Narrower tags are better. Suppose someone is searching for the keyword “advertising” on Google. My post specifically on advertising books through KDP Select isn’t going to be relevant for most searches on “advertising,” so what’s the point of that broad tag? My specific tags make this more relevant for search engines.
Categories can be somewhat broader. While “advertising” may be too broad for use as a tag, if I have other posts in the category of “advertising,” then search engines can see how relevant my website overall is to that topic.
It’s more effective to have just a few categories and a few specific tags. Piling these on or using broad tags doesn’t help.
Tip: I start typing searches at a search engine, and it pulls up popular matches as I search. You can get more detailed analysis from Google, for example, but this is good enough for me. I want a specific tag that’s actually searched for enough to show as a popular match, but not so general as to be too popular for me to ever achieve reasonable visibility.
10 Search Engine Visibility
The tags that you add should naturally fit into your article. If indeed they are relevant, it should be natural to work them into the text and headings.
Don’t overdo it. Google will smell a rat. Don’t just string keywords together. That will be very obvious, not only to Google but to your readers, too.
Your article needs to read well, but also signify what the content is about.
11 Branding & Straying
You want to develop your own brand as a blogger. This way, readers know what to expect in the way of content from you. And as your website begins to attract visitors through search engines, you want those search terms to be relevant to your blog.
But you don’t want to post 100% within the same topic, even if it’s a broad topic. It’s okay to write occasionally about other things, or to post something more personal and show that you’re human. You don’t have to give out personal info, but you might once in a blue moon relate an experience. You can make your blog a little personal without giving away personal info.
A little variety is actually good. You may actually attract more followers that way. You can balance some variety.
But you want your brand to be clear through the variety.
When I browse through my WordPress reader, I see some posts and the style of the photo or the style of the beginning clearly reveals whose blog it is. Those blogs have a definite brand in terms of appearance or style. Brand recognition. But you also want the content of your brand to show through, even if your blog has some variety.
If you want referrals, recommendations, and links to your home page, it should be clear what people should expect from your blog. What is your brand? No, don’t tell it. Show it.
12 Don’t Lose Traffic
Every extra click loses internet travelers along the way.
If it takes 2 clicks to reach your website instead of 1, you’ll lose traffic.
In Settings > Reading, you can choose to display the full article or a summary.
If you choose summary, this creates an extra click that some followers must click to reach your article from the WordPress reader.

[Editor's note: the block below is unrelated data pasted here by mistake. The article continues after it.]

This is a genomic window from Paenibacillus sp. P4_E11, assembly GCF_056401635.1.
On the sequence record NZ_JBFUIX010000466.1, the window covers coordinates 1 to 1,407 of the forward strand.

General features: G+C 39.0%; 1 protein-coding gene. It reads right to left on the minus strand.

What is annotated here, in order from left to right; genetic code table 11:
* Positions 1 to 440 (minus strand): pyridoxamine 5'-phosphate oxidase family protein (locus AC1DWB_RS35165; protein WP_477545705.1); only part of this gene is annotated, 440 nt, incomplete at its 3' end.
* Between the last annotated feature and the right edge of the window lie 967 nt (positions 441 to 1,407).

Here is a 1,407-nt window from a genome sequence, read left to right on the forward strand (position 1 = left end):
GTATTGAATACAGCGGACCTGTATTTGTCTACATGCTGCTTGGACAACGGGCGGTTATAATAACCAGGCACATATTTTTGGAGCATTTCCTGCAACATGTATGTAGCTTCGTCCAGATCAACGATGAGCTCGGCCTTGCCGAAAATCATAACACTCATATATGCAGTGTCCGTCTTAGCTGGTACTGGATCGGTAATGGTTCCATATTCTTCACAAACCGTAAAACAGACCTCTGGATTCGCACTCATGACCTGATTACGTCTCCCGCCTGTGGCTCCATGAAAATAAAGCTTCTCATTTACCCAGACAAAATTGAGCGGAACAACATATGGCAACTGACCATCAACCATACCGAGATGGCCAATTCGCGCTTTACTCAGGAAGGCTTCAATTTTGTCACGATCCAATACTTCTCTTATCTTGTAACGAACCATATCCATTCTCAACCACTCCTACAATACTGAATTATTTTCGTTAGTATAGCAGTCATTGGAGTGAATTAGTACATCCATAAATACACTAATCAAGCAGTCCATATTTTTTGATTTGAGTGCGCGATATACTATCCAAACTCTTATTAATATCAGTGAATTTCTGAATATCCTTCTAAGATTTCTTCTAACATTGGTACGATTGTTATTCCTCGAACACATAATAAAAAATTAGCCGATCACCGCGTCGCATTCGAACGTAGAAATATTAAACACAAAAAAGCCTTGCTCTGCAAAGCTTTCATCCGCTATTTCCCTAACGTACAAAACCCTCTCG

(Some know that they can get there in 1 click. But those hoping to read your post in the reader will waste a click realizing that wasn’t possible.)
Some won’t make the trip. It’s just an internet fact.
But the WordPress stats can be misleading.
If you switch from showing the full article to showing a summary, your view stats may actually increase. But this can be misleading.
Here’s what might happen. Someone who likes your blog might add your home page to their Favorites toolbar. So they visit your home page to read your articles. If you’re showing the full article, they can read 5 articles on your home page without any clicks at all. They read 5 articles, but you only get 1 view.
Now you switch to showing only a summary. Now this reader visits your home page, but has to click the Read More link 5 separate times to view those 5 articles. Suddenly, your view stats go up. But really, your pages aren’t being viewed more than they had been. It’s just counting different now that someone has to click the link to read the rest of the article.
But this may be a bad thing, forcing those clicks to up your views. Because some people won’t make those clicks. Some people who could have read 5 articles without a single click now won’t read 1.
However, there is another consideration: upload time. Let’s say that you have a lot of high-resolution images in your posts, most of which would show after the Read More point. This could slow down the load time of your home page. Then people might visit your blog and close it out because it takes too long to load. In this case, switching to summary may help more than it hurts. You have to weigh the pros and cons (and maybe test your website out from several different computers and devices).
If you use the WordPress.com dashboard and if you write in Visual mode instead of Text (for HTML)—find the option at the top right when you’re writing the post—click the Toggle Toolbar icon at the top right of the icons on the top toolbar to open up other options, including an option to change from Paragraph to Headers, change the font color, indent a block, or insert a special character, for example.
(Can you imagine not knowing that these other options are available?)